|Hot stone and thin skin are crucial to bread’s puffing up|
This is my first time baking pita bread. “First time is the charm” has not been my experience, as far as baking goes. I believe there is a proverbial learning curve. Julia Child’s video on PBS (link kindly provided by TWD) gave me just the right amount of information I needed to get started. The recipe comes from Baking with Julia by Dorie Greenspan.
So far, I baked half of the recipe; the other half is still resting in the refrigerator. I shaped eight pita rounds initially. About half puffed up entirely, and some puffed and collapsed; some puffed partially. I’m curious to know why.
I thought I did not roll them out as thinly as can be since the recipe calls for rolling out 8- to 9-inch in diameter. Interestingly, the smaller rounds (more like 6-inch) I rolled out suited the size of my hand so that I could comfortably stretch and slap the dough on the pizza stone in the oven. The resulting pita was quite thin, especially the top part, and tender. The bottom part of the pita could be thinner. No doubt, roll out as thin as possible, to about 1/4- to 1/6 inch thick. I have since found out: a thin skin, which traps the steam, inflating the bread once it hits the searing stone, is a crucial factor in the bread buffing up.
What I did differently from that of the recipe?
• I did not knead by hand for 8 to 10 minutes. I took the short cut. After mixing together the fairly lively sponge (which took 30 minutes after mixing 1 tsp active dry yeast, 2 1/2 cups water and 2 1/2 cups whole wheat flour), 1 tbsp salt, 1 tbsp olive oil, and part of 2 1/2 to 3 1/2 cups of all-purpose flour, I dumped the final dough in the Kitchen Aid mixer. Set the mixer at medium speed, with the dough attachment, and let the dough do its kneading for about 10 minutes. Meanwhile adding the remaining all-purpose flour, kneading was complete when the dough became smooth and elastic.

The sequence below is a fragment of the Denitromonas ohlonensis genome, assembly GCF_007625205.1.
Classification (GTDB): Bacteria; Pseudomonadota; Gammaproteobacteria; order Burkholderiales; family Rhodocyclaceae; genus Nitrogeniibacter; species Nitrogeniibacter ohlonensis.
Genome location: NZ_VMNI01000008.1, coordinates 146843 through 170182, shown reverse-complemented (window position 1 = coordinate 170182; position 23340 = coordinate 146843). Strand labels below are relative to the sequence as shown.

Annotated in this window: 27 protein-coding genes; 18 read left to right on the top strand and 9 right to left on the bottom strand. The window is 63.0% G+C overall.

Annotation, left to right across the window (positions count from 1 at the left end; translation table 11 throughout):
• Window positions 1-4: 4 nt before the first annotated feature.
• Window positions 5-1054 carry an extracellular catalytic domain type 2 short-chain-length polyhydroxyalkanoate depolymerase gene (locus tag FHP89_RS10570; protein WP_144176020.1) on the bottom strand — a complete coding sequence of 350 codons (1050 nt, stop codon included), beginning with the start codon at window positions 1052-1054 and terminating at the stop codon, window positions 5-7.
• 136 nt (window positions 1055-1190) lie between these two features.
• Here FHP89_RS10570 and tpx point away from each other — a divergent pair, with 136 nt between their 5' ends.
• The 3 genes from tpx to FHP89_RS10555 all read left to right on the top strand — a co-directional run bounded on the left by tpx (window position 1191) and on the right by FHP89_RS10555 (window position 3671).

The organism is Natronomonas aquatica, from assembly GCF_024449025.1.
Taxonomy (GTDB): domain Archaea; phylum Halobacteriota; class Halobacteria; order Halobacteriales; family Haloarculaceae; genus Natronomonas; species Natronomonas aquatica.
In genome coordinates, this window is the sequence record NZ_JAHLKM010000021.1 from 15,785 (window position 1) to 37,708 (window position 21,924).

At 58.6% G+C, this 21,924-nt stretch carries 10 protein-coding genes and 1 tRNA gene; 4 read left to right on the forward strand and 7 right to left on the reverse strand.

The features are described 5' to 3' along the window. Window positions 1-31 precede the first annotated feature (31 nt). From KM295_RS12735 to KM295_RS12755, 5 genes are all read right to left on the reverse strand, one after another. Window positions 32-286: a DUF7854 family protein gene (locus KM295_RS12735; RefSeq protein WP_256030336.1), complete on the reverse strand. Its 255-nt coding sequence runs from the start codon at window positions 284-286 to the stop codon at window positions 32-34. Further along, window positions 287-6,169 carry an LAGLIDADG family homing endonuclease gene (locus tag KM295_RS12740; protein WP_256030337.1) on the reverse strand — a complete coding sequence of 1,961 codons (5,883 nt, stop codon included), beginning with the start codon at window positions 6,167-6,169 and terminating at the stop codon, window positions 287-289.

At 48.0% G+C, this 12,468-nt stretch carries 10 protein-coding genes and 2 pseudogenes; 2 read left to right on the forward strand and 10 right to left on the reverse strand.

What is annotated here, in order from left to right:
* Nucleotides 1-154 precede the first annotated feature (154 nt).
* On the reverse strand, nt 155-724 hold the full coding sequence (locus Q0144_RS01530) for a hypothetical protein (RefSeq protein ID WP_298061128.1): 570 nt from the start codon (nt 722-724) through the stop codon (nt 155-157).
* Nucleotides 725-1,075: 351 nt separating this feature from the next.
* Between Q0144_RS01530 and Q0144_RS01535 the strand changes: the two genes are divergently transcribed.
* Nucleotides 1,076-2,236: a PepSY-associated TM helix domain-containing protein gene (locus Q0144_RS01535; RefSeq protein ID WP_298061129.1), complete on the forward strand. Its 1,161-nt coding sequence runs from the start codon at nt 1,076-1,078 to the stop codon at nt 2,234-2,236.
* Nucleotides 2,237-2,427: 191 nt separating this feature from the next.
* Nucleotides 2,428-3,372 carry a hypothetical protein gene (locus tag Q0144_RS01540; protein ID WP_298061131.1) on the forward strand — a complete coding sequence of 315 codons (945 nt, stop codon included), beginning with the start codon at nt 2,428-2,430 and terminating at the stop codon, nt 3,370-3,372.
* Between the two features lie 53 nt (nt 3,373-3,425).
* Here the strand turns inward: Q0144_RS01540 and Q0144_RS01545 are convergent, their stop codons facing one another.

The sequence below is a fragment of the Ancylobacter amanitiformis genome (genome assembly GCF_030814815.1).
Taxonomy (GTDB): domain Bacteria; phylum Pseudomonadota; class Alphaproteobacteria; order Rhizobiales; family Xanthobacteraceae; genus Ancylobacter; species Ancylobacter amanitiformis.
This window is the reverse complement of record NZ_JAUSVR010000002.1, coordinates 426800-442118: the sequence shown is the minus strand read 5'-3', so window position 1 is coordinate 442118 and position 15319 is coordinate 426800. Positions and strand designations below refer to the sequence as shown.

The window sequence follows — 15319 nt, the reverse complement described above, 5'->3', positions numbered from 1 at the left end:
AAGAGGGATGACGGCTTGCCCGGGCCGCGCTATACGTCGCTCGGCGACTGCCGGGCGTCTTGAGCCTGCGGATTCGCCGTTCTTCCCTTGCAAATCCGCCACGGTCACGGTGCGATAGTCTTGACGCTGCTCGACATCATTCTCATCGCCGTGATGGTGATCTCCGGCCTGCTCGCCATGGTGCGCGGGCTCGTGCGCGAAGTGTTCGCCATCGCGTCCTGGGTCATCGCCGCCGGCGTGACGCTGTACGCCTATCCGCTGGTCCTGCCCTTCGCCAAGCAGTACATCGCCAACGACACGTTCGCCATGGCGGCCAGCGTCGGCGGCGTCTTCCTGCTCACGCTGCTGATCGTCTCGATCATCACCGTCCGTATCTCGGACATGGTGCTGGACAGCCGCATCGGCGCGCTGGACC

• To ensure sufficient gluten development, I did a series of stretch-and-fold, during first two hours of the bulk rise. It took about 3 hours until the dough doubled in size.
• Shaping the pita breads into rounds gave me the most trouble. Using a rolling pin, I rolled out some strange-looking free-form shapes and not the typical rounds. Finally I resorted to squeezing the dough back to a tight ball and started all over again. I wanted something closer to the round shape. I put enough flour on the work surface to prevent the dough from sticking. Rolling and resting in between, things started to go smoothly. More trials and errors, I got the hang of rolling out the pita rounds. The dough was forgiving and gave me, the newbie, a much-needed break.
• Baking the breads in the oven was all fun. It’s magical watching the bread puff up like a balloon, almost instantly, when the dough hit the oven. I preheated the oven and the pizza stone to 450°F — on one of the hottest days this summer. Baked the pita bread one at a time so that I can adjust the baking time accordingly. I was concerned the bread did not brown. I extended the baking time to about 5 minutes, toward the upper end of the recommended 3- to 5-minute baking time.
I like that this dough can be made ahead. Packed the dough in a plastic bag and kept in the refrigerator for up to a week. Or wrapped the baked pita airtight and frozen for up to one month. Best of all, I like that this bread can be made healthfully with 100% whole wheat! These pita breads go well with a trio of tahini dips made with beets, carrots and parsley.